I had to go back:
there were ghosts to kill.
Only Johnny and I made the trip.
Strange really: the oldest and youngest.
Didn’t seem to mean anything to the others.
Just me, with all of the memory fully intact
and Johnny, with no recall of those times.
I remembered the main street,
the bleak council houses
and downbeat people
in that dirty town.
on that road:
siblings in tow,
hurrying as usual,
late for school again,
crossing without looking -
Landrover screeching to a halt.
That irate, red-faced man shouting;
me rushing away with my ragged flock.
‘Get stuffed, you miserable bastard!’ I yelled.
Everybody shouted and swore, back in those days.
I saw the pub where my Father fought Mr. Robinson:
two very big men knocking the hell out of each other.
No one else would dare to interfere in that epic scrap.
I was so proud when he beat old Robinson to a pulp.
I can’t remember another time when I was proud:
he left us again soon after that and I hated him.
Johnny and I walked to the house of our birth
in the middle of a rundown, terraced row;
same building, except for the paint.
Seven kids in two bedrooms -
how was it all possible?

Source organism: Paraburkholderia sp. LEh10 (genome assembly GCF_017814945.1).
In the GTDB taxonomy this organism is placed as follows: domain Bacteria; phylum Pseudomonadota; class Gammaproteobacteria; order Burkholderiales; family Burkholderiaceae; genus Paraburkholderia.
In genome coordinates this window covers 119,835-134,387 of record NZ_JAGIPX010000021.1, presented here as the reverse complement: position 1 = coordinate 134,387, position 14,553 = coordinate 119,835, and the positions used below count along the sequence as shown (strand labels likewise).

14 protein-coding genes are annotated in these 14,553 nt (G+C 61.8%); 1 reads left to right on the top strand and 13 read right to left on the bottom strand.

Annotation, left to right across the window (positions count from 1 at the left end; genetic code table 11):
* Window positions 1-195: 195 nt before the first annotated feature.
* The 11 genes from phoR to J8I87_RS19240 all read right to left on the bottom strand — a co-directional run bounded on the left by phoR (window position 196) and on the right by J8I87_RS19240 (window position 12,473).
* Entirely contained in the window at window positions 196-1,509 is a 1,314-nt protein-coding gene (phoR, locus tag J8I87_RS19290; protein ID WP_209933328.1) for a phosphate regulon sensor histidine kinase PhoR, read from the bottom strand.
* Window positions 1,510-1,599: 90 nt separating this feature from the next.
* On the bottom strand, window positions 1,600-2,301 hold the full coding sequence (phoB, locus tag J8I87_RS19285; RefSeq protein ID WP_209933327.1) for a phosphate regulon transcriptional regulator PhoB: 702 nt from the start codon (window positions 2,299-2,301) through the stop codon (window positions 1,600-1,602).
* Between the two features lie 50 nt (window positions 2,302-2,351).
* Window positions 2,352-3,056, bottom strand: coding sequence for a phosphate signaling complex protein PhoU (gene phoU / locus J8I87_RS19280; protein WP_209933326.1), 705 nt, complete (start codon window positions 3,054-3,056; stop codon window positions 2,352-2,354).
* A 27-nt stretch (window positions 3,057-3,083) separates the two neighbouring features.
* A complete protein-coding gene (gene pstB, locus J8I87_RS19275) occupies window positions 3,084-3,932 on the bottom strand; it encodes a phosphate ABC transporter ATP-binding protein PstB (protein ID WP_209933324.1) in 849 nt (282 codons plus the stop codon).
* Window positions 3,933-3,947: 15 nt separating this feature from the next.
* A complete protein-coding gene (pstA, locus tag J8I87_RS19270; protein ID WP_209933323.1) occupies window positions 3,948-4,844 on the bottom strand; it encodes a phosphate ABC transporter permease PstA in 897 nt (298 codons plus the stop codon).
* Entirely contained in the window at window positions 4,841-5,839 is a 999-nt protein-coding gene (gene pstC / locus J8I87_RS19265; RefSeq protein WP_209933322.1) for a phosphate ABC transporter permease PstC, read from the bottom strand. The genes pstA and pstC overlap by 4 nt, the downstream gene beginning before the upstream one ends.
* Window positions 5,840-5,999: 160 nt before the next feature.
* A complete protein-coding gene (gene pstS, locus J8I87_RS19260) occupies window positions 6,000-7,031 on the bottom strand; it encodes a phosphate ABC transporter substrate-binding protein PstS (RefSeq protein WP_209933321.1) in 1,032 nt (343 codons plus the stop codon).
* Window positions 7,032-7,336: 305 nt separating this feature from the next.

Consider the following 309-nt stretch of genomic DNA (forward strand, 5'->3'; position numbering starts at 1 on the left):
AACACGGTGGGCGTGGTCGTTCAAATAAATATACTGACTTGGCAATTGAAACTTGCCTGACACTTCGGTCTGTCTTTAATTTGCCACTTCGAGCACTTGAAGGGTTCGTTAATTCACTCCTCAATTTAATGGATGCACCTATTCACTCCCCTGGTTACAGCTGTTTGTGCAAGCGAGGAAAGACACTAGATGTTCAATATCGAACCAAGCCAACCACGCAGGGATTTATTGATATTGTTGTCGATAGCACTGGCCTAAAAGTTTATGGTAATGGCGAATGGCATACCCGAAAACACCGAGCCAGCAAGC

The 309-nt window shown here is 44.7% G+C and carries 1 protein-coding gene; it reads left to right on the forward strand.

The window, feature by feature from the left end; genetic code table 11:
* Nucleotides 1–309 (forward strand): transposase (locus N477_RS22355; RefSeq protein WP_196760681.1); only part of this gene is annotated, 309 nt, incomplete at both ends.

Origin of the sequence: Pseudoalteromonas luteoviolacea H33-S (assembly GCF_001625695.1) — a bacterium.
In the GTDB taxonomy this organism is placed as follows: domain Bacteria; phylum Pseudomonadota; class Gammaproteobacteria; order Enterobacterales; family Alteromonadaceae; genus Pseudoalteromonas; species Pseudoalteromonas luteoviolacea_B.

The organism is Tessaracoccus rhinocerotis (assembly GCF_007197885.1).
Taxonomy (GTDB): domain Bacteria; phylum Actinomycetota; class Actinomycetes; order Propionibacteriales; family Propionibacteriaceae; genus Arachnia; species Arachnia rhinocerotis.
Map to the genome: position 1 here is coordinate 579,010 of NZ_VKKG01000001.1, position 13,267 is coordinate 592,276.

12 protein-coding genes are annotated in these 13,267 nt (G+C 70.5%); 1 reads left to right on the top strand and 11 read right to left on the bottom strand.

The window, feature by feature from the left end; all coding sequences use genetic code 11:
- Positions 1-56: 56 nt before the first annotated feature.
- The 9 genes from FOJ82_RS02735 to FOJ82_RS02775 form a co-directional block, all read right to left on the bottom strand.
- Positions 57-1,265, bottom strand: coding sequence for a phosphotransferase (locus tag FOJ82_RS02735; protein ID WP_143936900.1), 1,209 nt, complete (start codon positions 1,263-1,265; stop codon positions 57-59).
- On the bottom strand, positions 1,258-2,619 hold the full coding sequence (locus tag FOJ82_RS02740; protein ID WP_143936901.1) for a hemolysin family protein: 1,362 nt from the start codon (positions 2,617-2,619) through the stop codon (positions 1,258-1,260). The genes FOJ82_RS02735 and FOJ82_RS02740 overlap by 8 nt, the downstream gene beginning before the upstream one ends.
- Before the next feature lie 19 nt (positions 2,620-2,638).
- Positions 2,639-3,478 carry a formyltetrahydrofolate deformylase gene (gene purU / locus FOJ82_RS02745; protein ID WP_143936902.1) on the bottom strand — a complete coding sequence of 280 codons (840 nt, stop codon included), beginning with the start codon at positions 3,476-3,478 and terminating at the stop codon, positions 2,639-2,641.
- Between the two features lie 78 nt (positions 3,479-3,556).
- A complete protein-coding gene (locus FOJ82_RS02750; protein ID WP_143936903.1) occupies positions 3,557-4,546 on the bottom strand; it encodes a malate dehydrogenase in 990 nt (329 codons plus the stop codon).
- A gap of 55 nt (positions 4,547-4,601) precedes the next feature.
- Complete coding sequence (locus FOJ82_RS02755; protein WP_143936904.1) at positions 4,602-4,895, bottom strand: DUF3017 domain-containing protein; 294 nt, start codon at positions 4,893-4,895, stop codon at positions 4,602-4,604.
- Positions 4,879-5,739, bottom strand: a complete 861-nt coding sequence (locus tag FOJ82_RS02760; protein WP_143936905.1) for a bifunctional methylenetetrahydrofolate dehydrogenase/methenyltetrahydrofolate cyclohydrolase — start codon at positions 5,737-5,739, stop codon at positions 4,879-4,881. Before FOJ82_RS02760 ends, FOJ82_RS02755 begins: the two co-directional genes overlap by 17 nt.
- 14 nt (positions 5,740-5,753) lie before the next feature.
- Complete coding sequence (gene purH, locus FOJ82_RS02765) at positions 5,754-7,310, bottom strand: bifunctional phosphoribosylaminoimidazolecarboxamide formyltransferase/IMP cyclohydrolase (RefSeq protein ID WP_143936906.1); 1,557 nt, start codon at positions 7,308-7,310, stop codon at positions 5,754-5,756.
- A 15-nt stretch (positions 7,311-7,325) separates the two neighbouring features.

always ashamed I smelled,
always avoiding the Carter boys -
the times when they finally caught me,
when they beat me for being a ‘smelly belly’.
No one would ever be friends with a ‘smelly belly’
except Smudger of course and he stank the way I did,
but he couldn’t back me up, like I could fight for him,
not with spindly, deformed legs: the way his were.
I hope it ended OK for you, Smudger my friend.
It went well for me when I stopped smelling.
Johnny and I walked to the waterway:
the decrepit, rubbish-strewn canal.
The place that I escaped to,
to avoid the Carter boys,
to escape my Father.
I sailed with pirates,
fought the invaders;
ran for the hell of it all.
I was a Masai, stalking a lion -
I was Bannister, the super athlete -
I was the first to land on the moon -
I scored the winning goal for England -
I was Scott against the Antarctic winter -
I ran with Buck to answer the call of the wild -
I was just a smelly boy with his smelly thoughts.
A different time and a different set of circumstances.
A place where a silly child dreamed of escaping the dirt.
Johnny laughed when he saw that I had a tear in my eye;
I laughed when I realised I was crying at the memories.
We walked back slowly through that depressing town.
There were still relatives we hadn’t seen for years:
a different bloodline, which excluded kids like us,
which was too good for ragged-arsed children;
probably still too good for Johnny and I.
We decided, best to give them a miss:
we thought they’d smell too much
like they thought we smelled.
We left them behind again,
left the town behind;
didn’t need them,
didn’t need it:
Michael James Treacy claims that poetry is the vocabulary of his heart, soul, mind and occasionally his rear end. Please visit his website to confirm this... freewebs.com/michaeljamestreacy